Monetizing Exclusivity: How NFTs Market More Than Just Digital Photos

Non-fungible tokens, or NFTs, are quickly taking over the Internet—but what are they? We look at Ether Rock, one of the earliest tokens to hit the market, to understand their appeal.

Photo: Jessica Ruscello via <a href="">Unsplash</a>
Photo: Jessica Ruscello via Unsplash

What if I told you you could buy a digital picture of a rock for over $1 million? No, no, not a famous photo of the Grand Canyon or anything like that. An NFT clip-art picture of a gray, average, run-of-the-mill rock. And yes, for a million dollars.

You’d probably respond with some variation of, “Are you kidding me?” or “No, thank you,” or “Yeah, right.” But it’s true: these digital rocks have sold for as much as 400 ether, or $1.3 million. They’re called Ether Rocks, and they’ve risen to become one of the most expensive NFTs out there.

But let’s back up. First, what are NFTs? And how are digital rocks worth that much dough?

NFTs are “non-fungible tokens,” a type of cryptocurrency that is unique—it can’t be replaced with something else. You’ve probably heard of other crypto investments like Bitcoin, which can be exchanged like-for-like; one Bitcoin is replaceable by the next. Cryptocurrency like Ether Rock, on the other hand, is different. Only 100 rocks are available at a time, and each “virgin rock” created on the Ethereum blockchain is more valuable—more expensive—than the last. So while all Ether Rocks are identical in design (save for color variances), they’re not created equal in value. 

If you’re still wondering what this Ether Rock madness is all about, you’re not alone. Let’s dive in. 

The pursuit of status, one rock at a time

So, who in their right mind is shelling out over a million dollars for a clip-art rock?

Other than bragging rights, owning an Ether Rock NFT doesn’t actually serve any practical purpose. Think of it as collecting a rare baseball card or a piece of fine art. Besides showing it off to friends and family when they come over for dinner, it doesn’t really do anything.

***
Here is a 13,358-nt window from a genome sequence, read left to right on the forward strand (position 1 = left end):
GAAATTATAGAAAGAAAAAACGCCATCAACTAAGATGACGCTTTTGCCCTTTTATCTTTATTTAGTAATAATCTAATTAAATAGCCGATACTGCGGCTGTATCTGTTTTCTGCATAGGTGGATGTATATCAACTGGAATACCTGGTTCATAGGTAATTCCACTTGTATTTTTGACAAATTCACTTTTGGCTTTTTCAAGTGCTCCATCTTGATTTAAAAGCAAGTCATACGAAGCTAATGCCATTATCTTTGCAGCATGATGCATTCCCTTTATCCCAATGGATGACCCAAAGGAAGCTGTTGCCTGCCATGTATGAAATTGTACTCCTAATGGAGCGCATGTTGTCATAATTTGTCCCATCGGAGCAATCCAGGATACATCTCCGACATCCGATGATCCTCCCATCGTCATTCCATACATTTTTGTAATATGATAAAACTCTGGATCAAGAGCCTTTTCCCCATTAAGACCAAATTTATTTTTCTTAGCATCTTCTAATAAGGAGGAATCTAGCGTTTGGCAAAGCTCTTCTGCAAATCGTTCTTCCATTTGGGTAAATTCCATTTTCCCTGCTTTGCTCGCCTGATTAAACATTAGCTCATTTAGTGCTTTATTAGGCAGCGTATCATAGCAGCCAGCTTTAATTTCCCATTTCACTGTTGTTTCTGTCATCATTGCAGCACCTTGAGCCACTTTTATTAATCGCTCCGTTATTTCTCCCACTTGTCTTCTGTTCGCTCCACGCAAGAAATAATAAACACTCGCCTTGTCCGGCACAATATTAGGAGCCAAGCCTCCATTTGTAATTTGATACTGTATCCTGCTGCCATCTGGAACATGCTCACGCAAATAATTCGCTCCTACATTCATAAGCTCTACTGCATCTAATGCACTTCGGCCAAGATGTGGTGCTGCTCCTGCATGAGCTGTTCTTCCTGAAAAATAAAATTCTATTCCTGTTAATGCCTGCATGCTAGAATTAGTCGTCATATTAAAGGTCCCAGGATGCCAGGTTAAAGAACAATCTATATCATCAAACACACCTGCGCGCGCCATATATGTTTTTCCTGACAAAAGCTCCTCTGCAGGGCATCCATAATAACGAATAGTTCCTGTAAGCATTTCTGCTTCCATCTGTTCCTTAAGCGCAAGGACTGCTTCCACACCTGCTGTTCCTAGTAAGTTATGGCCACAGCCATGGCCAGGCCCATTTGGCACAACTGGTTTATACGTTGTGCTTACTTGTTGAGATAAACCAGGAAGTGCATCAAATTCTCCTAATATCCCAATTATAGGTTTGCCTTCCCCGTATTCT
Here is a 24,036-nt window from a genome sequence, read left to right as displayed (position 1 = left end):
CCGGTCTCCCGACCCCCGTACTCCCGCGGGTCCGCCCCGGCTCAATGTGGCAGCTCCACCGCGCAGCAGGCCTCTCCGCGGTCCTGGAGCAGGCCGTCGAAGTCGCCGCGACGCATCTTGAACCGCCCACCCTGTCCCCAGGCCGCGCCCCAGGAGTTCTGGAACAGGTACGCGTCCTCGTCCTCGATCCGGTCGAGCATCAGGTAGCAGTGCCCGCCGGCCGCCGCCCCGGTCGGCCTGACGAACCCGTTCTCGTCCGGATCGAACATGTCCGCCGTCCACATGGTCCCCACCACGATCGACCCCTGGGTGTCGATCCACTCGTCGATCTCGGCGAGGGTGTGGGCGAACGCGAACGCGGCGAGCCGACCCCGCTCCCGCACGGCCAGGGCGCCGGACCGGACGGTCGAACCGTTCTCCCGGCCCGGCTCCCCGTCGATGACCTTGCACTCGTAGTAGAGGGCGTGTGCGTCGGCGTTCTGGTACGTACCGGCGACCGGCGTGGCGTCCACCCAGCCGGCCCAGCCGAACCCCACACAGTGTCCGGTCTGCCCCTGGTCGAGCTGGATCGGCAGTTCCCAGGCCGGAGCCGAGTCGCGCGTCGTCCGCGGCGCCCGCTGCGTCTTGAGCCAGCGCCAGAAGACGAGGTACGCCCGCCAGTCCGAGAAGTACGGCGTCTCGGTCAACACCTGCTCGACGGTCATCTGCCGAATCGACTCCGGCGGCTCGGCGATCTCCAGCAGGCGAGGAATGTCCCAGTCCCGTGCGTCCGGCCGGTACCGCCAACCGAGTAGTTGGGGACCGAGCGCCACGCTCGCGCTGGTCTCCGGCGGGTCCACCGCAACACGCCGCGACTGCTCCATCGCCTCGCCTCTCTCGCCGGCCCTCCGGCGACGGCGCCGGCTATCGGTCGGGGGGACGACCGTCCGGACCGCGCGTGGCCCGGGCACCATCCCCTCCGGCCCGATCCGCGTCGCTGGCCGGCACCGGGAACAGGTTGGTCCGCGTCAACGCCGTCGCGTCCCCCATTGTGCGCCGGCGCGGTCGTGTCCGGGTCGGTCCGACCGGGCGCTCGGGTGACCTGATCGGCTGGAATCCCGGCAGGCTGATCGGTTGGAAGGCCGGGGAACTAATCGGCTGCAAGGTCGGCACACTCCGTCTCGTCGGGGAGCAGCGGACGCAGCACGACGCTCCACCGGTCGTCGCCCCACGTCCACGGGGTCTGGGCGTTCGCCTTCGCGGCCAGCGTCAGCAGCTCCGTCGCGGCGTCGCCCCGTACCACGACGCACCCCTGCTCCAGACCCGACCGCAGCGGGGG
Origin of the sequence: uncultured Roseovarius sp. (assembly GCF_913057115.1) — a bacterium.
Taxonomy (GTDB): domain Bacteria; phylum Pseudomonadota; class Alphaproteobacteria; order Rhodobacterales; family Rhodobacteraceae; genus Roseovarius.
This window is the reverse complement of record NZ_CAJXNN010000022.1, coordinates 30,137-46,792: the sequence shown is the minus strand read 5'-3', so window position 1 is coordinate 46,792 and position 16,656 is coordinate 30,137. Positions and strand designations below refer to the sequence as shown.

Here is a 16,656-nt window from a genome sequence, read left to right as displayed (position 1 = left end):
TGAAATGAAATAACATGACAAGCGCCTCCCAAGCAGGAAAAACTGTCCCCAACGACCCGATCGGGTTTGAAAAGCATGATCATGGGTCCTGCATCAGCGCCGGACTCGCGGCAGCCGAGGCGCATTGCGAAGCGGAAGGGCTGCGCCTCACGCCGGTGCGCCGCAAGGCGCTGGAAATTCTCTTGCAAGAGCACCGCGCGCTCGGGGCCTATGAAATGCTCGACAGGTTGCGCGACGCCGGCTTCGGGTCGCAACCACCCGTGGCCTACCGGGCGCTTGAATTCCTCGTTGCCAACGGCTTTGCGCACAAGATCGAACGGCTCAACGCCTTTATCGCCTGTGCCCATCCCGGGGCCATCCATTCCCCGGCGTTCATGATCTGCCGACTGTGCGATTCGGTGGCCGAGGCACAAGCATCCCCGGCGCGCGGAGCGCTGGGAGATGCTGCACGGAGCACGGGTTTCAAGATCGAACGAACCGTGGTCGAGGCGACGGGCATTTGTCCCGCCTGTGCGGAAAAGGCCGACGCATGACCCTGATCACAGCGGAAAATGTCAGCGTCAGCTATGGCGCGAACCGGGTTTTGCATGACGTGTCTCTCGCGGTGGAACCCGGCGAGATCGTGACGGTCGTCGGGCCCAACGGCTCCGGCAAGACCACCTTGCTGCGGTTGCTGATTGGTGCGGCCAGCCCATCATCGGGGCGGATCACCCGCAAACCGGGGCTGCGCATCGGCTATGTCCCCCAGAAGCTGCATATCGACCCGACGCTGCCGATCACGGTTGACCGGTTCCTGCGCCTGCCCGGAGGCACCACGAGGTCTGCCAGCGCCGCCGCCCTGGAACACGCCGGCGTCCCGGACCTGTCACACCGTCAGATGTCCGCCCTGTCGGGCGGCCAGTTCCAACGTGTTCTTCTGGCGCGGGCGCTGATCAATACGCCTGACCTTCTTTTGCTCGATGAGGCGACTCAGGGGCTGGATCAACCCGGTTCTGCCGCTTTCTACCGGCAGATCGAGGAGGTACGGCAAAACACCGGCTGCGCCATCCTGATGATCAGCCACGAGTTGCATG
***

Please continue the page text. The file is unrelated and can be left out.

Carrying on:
Basically, an Ether Rock is a digital version of a Babe Ruth or Mickey Mantle baseball card. With only 100 rocks available, those who purchase them are in the pursuit of status. In fact, the Ether Rock website quite literally states, “These virtual rocks serve NO PURPOSE beyond being able to be bought and sold, giving you a strong sense of pride in being an owner of 1 of the only 100 rocks in the game.” A statement that would drive most people away, but that catches the eye of those looking to be part of an exclusive and high-brow club.

Justin Sun, for example, is one such club member. A crypto-mogul, Sun took to Twitter to announce his “half-million dollar” purchase. Buyers like Sun have been made to believe that by purchasing this rare rock clip art, they’ve bought something exceptionally valuable—even if that “something” is locked inside a computer screen. 

A market for nostalgia 

Ether Rock hit the market in late 2017 as one of the earliest NFTs, yet they weren’t popular at the time. In fact, Ether Rock and the other available NFTs of recent years remained mostly unclaimed until this summer. Now, we’re in the midst of an NFT boom, and the past couple of months have seen rocks flying off the digital shelves left and right, skyrocketing in value with each purchase. 

Therefore, buying Ether Rock is seen as a crypto investment. Not only is Ether Rock an early NFT, but it is actually inspired by a 1975 Pet Rock toy craze, which means that the rocks represent more than one important historical moment. And because we know that there are few things more marketable than nostalgia, it’s not crazy to speculate that these NFTs could only continue to rise in value. 

In other words, an Ether Rock purchase might not just be for an ego boost and bragging rights. Ether Rocks could very well be a sentimental digital collectible that elicits more and more nostalgia—and therefore increases in monetary worth—as the years drag on.

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Supply and demand

As of now, all 100 “virgin rocks” have been sold fresh off the Ethereum blockchain (for, once again, exorbitant amounts), and are now officially owned by those buyers. 

But owners can list their toys for sale at any moment, in hopes of finding a buyer interested in a “non-virgin” rock. What’s interesting, though, is that copies of these images are actually free and downloadable. You can download a “print” of your favorite Ether Rock even if you’re not the rock’s owner, just as you can download a print of your favorite Picasso painting.

The key difference, however, is that Ether Rocks aren’t beautiful, intricate Picasso paintings; they’re clip-art pictures of rocks that—let’s be honest—aren’t interesting to look at for more than a couple of seconds. The appeal, instead, is scarcity. By limiting rock supply to 100, they’re branding the rocks as rare and exclusive, marketing something that people are willing to pay for. 

Ready to invest in unique copy that will elevate the value of your business? Our writing team at MarketSmiths is ready to work with you.

Rachel Carp

Rachel Carp

Rachel is a Philly native who came to New York after a freelance stint that ranged from blog writing to social media copy to personal essays. When she’s not click-clacking away at her computer, Rachel can be found listening to true crime podcasts and online window shopping.

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